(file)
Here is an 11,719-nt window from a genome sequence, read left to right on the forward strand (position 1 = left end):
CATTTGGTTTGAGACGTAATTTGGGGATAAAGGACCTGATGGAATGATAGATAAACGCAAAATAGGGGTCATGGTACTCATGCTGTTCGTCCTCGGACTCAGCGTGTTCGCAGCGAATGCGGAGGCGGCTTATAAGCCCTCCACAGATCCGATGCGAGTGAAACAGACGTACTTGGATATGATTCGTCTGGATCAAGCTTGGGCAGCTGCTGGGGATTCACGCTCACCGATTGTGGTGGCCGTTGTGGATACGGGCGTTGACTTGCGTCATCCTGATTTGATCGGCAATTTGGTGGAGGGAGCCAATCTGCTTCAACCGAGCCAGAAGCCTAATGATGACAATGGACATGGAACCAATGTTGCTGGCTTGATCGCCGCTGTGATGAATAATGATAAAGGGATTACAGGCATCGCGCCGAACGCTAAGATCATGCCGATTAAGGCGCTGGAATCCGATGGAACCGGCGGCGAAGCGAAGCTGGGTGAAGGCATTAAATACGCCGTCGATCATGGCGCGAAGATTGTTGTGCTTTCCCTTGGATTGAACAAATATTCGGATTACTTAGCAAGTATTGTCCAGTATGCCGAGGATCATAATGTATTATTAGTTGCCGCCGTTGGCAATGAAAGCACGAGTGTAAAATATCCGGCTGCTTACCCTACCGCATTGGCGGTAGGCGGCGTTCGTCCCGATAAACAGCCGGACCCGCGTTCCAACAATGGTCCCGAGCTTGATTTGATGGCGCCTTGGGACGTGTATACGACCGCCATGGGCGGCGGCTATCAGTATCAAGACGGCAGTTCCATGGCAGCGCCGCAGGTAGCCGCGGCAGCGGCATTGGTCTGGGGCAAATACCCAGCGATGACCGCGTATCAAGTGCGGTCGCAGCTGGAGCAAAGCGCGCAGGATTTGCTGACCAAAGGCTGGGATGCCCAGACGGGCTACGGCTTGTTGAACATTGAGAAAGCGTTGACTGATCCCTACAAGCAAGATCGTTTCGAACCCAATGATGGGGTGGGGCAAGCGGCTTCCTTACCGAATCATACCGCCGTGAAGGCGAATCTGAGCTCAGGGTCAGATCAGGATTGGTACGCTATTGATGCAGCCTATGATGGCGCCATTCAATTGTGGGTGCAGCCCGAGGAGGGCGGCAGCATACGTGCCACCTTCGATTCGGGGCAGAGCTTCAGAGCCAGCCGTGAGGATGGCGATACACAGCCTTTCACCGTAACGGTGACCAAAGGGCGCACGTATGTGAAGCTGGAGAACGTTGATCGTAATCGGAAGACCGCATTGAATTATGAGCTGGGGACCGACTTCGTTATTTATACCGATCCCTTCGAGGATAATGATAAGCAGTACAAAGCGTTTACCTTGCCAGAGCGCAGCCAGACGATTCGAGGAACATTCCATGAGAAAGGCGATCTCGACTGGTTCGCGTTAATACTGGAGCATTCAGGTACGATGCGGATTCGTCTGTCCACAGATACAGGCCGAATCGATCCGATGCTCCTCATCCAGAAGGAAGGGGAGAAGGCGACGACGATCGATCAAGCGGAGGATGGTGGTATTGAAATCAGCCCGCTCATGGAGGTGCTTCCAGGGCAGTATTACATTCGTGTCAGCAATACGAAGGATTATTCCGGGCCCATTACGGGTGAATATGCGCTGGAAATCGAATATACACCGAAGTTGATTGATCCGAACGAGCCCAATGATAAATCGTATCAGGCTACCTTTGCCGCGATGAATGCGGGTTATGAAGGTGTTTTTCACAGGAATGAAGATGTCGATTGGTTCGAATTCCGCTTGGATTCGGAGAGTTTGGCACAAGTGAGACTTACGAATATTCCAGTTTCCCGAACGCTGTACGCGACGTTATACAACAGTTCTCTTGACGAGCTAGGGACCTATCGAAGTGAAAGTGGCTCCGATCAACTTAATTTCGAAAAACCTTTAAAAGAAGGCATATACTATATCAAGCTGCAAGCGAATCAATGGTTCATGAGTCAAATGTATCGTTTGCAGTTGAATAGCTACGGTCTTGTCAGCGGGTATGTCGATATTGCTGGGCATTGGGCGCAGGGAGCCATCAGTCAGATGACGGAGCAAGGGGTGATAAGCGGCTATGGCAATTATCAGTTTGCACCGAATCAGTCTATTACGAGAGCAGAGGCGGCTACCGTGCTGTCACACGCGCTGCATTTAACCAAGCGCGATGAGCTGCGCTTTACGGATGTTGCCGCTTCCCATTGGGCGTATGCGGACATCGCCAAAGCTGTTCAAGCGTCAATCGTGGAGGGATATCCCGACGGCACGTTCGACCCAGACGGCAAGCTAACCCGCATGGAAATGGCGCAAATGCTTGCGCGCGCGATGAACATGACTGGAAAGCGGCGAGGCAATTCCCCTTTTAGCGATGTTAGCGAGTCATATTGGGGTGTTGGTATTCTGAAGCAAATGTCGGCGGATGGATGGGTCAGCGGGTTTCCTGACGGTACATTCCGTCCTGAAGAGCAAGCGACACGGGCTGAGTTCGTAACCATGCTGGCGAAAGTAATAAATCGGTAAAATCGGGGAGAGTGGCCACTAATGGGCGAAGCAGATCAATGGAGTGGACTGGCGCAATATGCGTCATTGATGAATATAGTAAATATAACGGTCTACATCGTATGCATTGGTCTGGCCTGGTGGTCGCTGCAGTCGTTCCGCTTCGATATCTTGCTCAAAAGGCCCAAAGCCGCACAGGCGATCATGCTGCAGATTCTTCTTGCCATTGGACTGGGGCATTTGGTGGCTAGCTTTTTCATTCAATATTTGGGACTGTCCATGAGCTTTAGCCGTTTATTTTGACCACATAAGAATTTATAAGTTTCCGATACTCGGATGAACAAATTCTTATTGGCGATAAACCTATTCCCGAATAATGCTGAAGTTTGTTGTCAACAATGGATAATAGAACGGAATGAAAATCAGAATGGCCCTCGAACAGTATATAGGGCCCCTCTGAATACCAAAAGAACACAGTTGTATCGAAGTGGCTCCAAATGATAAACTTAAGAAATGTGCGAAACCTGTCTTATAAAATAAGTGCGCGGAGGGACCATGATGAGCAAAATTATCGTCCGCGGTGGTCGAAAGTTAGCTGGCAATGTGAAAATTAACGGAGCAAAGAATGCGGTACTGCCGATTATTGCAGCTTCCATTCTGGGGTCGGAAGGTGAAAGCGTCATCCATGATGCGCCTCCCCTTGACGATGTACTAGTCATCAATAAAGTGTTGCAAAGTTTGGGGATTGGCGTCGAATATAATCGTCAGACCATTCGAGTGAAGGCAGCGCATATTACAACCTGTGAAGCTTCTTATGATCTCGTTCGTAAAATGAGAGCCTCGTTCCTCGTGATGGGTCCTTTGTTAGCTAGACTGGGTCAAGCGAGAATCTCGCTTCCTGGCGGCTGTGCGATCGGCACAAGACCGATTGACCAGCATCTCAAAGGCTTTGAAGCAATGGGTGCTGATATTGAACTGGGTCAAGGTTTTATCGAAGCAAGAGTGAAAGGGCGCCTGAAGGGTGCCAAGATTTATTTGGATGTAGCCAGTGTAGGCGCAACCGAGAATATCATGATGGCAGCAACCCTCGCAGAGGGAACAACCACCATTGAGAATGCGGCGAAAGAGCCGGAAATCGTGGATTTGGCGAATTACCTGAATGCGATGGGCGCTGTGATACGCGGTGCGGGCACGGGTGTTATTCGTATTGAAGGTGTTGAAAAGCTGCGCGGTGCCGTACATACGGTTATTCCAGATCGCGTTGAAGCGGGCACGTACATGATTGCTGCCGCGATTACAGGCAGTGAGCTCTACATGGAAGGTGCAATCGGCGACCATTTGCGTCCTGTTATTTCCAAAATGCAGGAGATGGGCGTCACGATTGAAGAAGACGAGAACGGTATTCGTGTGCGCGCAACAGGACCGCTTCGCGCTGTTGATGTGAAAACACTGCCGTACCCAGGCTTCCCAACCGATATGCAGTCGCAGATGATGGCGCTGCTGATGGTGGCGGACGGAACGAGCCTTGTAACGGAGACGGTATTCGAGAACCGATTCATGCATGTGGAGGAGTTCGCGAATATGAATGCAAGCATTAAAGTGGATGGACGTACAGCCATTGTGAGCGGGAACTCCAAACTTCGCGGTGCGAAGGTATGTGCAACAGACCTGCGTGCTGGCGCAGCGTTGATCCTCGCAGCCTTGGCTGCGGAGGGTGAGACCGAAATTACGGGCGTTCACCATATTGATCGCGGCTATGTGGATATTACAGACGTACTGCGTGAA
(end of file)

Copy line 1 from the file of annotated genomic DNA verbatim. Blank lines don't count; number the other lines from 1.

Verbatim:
Here is an 11,719-nt window from a genome sequence, read left to right on the forward strand (position 1 = left end):